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This paper describes an agricultural model (Roth-CNP) that estimates carbon (C), nitrogen (N) and phosphorus (P) pools, pool changes, their balance and the nutrient fluxes exported from arable and grassland systems in the UK during 1800–2010. The Roth-CNP model was developed as part of an Integrated Model (IM) to simulate C, N and P cycling for the whole of UK, by loosely coupling terrestrial, hydrological and hydro-chemical models. The model was calibrated and tested using long term experiment (LTE) data from Broadbalk (1843) and Park Grass (1856) at Rothamsted. We estimated C, N and P balance and their fluxes exported from arable and grassland systems on a 5 km × 5 km grid across the whole of UK by using the area of arable of crops and livestock numbers in each grid and their management. The model estimated crop and grass yields, soil organic carbon (SOC) stocks and nutrient fluxes in the form of NH4-N, NO3-N and PO4-P. The simulated crop yields were compared to that reported by national agricultural statistics for the historical to the current period. Overall, arable land in the UK have lost SOC by −0.18, −0.25 and −0.08 Mg C ha−1 y−1 whereas land under improved grassland SOC stock has increased by 0.20, 0.47 and 0.24 Mg C ha−1 y−1 during 1800–1950, 1950–1970 and 1970–2010 simulated in this study. Simulated N loss (by leaching, runoff, soil erosion and denitrification) increased both under arable (−15, −18 and −53 kg N ha−1 y−1) and grass (−18, −22 and −36 kg N ha−1 y−1) during different time periods. Simulated P surplus increased from 2.6, 10.8 and 18.1 kg P ha−1 y−1 under arable and 2.8, 11.3 and 3.6 kg P ha−1 y−1 under grass lands 1800–1950, 1950–1970 and 1970–2010.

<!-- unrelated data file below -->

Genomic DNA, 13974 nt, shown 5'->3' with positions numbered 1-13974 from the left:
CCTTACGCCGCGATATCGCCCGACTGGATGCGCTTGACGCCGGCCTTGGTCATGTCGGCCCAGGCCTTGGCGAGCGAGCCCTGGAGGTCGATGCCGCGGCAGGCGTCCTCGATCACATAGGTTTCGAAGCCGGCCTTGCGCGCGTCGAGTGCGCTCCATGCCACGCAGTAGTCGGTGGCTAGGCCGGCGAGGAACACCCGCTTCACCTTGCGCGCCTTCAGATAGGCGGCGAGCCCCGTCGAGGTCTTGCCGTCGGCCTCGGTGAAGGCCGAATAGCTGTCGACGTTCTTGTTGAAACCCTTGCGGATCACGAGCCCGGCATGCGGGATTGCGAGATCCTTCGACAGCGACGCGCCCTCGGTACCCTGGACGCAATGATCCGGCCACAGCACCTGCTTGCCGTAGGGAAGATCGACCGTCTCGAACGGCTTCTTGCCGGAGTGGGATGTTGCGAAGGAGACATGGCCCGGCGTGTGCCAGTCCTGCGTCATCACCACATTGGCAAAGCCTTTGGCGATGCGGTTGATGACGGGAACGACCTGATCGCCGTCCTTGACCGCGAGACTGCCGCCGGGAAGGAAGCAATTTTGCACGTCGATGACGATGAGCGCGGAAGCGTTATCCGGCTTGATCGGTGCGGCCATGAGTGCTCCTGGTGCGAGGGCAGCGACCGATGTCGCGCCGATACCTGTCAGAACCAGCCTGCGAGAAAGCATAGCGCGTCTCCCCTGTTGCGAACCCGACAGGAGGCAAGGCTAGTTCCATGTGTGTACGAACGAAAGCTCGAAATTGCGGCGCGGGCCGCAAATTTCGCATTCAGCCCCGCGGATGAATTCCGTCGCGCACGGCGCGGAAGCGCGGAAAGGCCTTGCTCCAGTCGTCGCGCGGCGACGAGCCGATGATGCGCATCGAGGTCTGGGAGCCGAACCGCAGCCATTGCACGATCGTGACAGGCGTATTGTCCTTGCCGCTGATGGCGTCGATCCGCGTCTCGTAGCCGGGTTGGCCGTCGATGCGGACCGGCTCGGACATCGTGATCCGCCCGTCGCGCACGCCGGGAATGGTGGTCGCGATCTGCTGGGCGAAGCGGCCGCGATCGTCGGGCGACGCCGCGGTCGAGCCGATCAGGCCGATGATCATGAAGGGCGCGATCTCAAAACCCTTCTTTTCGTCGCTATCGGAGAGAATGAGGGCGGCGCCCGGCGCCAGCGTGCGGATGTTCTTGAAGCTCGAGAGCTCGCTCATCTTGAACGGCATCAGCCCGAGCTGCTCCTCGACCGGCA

Article 0 Reads 1 Citation The landscape model: A model for exploring trade-offs between agricultural production and the environment Kevin Coleman, Shibu E. Muhammed, Alice E. Milne, Lindsay C.... Published: 01 December 2017